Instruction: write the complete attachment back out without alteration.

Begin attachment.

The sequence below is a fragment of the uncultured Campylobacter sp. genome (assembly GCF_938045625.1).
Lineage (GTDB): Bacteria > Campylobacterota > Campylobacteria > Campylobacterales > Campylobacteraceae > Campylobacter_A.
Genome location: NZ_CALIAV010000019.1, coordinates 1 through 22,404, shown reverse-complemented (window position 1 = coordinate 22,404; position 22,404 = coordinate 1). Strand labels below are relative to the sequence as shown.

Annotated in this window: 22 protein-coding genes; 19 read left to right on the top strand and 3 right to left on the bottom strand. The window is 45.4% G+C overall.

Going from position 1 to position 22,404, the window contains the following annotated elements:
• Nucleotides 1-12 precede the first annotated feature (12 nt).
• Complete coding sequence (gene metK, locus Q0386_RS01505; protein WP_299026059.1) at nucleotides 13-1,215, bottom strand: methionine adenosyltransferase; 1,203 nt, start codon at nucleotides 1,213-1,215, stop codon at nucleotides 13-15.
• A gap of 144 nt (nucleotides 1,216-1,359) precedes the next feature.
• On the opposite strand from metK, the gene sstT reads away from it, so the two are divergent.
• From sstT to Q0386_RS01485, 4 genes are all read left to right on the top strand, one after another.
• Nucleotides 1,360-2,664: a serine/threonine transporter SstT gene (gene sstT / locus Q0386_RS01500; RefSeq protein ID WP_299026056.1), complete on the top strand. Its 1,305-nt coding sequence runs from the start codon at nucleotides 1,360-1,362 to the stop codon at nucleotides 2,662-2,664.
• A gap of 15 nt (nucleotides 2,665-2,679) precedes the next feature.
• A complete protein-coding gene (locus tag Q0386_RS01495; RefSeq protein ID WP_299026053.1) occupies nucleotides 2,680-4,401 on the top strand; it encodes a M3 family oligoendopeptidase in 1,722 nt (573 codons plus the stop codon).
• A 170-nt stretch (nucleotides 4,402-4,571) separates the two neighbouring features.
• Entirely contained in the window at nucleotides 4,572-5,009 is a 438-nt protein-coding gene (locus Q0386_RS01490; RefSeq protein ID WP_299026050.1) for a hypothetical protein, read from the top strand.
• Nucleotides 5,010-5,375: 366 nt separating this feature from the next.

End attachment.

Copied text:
The sequence below is a fragment of the uncultured Campylobacter sp. genome (assembly GCF_938045625.1).
Lineage (GTDB): Bacteria > Campylobacterota > Campylobacteria > Campylobacterales > Campylobacteraceae > Campylobacter_A.
Genome location: NZ_CALIAV010000019.1, coordinates 1 through 22,404, shown reverse-complemented (window position 1 = coordinate 22,404; position 22,404 = coordinate 1). Strand labels below are relative to the sequence as shown.

Annotated in this window: 22 protein-coding genes; 19 read left to right on the top strand and 3 right to left on the bottom strand. The window is 45.4% G+C overall.

Going from position 1 to position 22,404, the window contains the following annotated elements:
• Nucleotides 1-12 precede the first annotated feature (12 nt).
• Complete coding sequence (gene metK, locus Q0386_RS01505; protein WP_299026059.1) at nucleotides 13-1,215, bottom strand: methionine adenosyltransferase; 1,203 nt, start codon at nucleotides 1,213-1,215, stop codon at nucleotides 13-15.
• A gap of 144 nt (nucleotides 1,216-1,359) precedes the next feature.
• On the opposite strand from metK, the gene sstT reads away from it, so the two are divergent.
• From sstT to Q0386_RS01485, 4 genes are all read left to right on the top strand, one after another.
• Nucleotides 1,360-2,664: a serine/threonine transporter SstT gene (gene sstT / locus Q0386_RS01500; RefSeq protein ID WP_299026056.1), complete on the top strand. Its 1,305-nt coding sequence runs from the start codon at nucleotides 1,360-1,362 to the stop codon at nucleotides 2,662-2,664.
• A gap of 15 nt (nucleotides 2,665-2,679) precedes the next feature.
• A complete protein-coding gene (locus tag Q0386_RS01495; RefSeq protein ID WP_299026053.1) occupies nucleotides 2,680-4,401 on the top strand; it encodes a M3 family oligoendopeptidase in 1,722 nt (573 codons plus the stop codon).
• A 170-nt stretch (nucleotides 4,402-4,571) separates the two neighbouring features.
• Entirely contained in the window at nucleotides 4,572-5,009 is a 438-nt protein-coding gene (locus Q0386_RS01490; RefSeq protein ID WP_299026050.1) for a hypothetical protein, read from the top strand.
• Nucleotides 5,010-5,375: 366 nt separating this feature from the next.